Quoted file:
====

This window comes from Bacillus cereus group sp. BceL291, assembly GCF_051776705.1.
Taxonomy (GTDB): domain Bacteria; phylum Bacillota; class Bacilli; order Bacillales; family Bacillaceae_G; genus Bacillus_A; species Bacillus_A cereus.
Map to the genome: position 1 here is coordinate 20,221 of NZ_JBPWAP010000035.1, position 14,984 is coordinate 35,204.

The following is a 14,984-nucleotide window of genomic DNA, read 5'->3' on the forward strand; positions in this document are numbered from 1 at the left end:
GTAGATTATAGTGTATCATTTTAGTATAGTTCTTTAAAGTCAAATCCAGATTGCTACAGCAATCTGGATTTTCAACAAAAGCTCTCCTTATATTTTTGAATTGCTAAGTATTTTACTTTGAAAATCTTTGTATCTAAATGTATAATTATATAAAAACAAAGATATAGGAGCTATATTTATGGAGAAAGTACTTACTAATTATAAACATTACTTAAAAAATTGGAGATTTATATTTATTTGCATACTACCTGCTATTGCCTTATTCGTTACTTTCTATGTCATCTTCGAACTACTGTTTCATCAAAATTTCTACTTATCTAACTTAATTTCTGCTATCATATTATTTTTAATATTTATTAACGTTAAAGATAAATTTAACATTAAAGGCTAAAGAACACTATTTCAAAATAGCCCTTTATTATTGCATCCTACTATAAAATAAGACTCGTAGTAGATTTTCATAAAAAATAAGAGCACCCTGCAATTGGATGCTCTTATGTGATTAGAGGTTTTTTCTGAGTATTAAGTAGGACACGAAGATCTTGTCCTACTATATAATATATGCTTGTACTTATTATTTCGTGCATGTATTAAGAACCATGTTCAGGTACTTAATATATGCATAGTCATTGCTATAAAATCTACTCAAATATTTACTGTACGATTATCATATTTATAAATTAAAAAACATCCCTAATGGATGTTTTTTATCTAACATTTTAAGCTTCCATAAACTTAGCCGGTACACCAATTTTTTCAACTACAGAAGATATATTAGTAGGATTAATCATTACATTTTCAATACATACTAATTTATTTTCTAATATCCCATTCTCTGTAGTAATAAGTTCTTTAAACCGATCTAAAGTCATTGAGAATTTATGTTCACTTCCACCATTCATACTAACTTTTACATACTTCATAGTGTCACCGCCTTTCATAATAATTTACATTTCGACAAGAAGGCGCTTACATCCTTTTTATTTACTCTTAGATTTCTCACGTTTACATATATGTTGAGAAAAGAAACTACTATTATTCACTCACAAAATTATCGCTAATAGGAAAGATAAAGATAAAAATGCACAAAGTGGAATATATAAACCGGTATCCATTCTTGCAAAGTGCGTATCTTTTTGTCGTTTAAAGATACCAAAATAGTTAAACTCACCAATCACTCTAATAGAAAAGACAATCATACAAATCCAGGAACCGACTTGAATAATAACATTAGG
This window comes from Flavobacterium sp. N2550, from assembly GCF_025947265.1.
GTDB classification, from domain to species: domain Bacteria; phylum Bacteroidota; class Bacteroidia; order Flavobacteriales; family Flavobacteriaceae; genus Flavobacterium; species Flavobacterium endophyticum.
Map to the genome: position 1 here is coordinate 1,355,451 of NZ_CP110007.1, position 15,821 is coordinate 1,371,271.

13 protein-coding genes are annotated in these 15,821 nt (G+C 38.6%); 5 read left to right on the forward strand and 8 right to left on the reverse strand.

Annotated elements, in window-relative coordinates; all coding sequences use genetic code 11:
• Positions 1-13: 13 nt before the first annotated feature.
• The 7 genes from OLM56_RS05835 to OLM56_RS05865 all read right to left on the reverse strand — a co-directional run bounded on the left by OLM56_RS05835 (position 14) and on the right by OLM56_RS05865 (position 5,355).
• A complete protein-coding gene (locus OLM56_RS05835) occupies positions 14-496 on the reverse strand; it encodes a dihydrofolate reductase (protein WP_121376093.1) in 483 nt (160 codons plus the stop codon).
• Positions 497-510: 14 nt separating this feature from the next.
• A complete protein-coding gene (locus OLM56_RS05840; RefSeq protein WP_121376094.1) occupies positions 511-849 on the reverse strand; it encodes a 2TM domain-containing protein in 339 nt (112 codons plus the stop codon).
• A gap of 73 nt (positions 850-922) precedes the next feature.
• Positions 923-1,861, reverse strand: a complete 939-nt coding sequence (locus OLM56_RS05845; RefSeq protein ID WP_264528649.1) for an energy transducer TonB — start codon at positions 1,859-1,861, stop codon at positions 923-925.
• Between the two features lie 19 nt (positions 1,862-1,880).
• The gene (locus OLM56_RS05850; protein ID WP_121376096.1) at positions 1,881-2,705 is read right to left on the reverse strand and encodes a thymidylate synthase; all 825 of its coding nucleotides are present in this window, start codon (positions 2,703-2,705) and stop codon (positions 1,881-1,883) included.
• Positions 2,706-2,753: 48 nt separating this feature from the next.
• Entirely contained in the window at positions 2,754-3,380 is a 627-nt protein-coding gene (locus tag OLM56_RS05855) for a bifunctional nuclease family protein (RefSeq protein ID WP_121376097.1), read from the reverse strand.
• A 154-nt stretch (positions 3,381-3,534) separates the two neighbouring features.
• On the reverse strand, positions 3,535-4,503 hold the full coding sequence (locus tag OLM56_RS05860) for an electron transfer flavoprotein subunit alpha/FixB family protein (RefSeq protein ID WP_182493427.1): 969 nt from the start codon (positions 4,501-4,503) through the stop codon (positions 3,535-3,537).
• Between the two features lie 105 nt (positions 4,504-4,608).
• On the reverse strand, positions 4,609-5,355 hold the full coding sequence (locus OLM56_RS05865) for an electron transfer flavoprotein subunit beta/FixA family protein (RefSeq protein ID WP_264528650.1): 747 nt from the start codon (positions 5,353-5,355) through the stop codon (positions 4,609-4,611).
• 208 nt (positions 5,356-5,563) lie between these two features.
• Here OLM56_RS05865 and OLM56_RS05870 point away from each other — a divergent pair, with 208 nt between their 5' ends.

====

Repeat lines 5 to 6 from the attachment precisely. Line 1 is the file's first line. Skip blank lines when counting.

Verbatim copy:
GTAGATTATAGTGTATCATTTTAGTATAGTTCTTTAAAGTCAAATCCAGATTGCTACAGCAATCTGGATTTTCAACAAAAGCTCTCCTTATATTTTTGAATTGCTAAGTATTTTACTTTGAAAATCTTTGTATCTAAATGTATAATTATATAAAAACAAAGATATAGGAGCTATATTTATGGAGAAAGTACTTACTAATTATAAACATTACTTAAAAAATTGGAGATTTATATTTATTTGCATACTACCTGCTATTGCCTTATTCGTTACTTTCTATGTCATCTTCGAACTACTGTTTCATCAAAATTTCTACTTATCTAACTTAATTTCTGCTATCATATTATTTTTAATATTTATTAACGTTAAAGATAAATTTAACATTAAAGGCTAAAGAACACTATTTCAAAATAGCCCTTTATTATTGCATCCTACTATAAAATAAGACTCGTAGTAGATTTTCATAAAAAATAAGAGCACCCTGCAATTGGATGCTCTTATGTGATTAGAGGTTTTTTCTGAGTATTAAGTAGGACACGAAGATCTTGTCCTACTATATAATATATGCTTGTACTTATTATTTCGTGCATGTATTAAGAACCATGTTCAGGTACTTAATATATGCATAGTCATTGCTATAAAATCTACTCAAATATTTACTGTACGATTATCATATTTATAAATTAAAAAACATCCCTAATGGATGTTTTTTATCTAACATTTTAAGCTTCCATAAACTTAGCCGGTACACCAATTTTTTCAACTACAGAAGATATATTAGTAGGATTAATCATTACATTTTCAATACATACTAATTTATTTTCTAATATCCCATTCTCTGTAGTAATAAGTTCTTTAAACCGATCTAAAGTCATTGAGAATTTATGTTCACTTCCACCATTCATACTAACTTTTACATACTTCATAGTGTCACCGCCTTTCATAATAATTTACATTTCGACAAGAAGGCGCTTACATCCTTTTTATTTACTCTTAGATTTCTCACGTTTACATATATGTTGAGAAAAGAAACTACTATTATTCACTCACAAAATTATCGCTAATAGGAAAGATAAAGATAAAAATGCACAAAGTGGAATATATAAACCGGTATCCATTCTTGCAAAGTGCGTATCTTTTTGTCGTTTAAAGATACCAAAATAGTTAAACTCACCAATCACTCTAATAGAAAAGACAATCATACAAATCCAGGAACCGACTTGAATAATAACATTAGG
This window comes from Flavobacterium sp. N2550, from assembly GCF_025947265.1.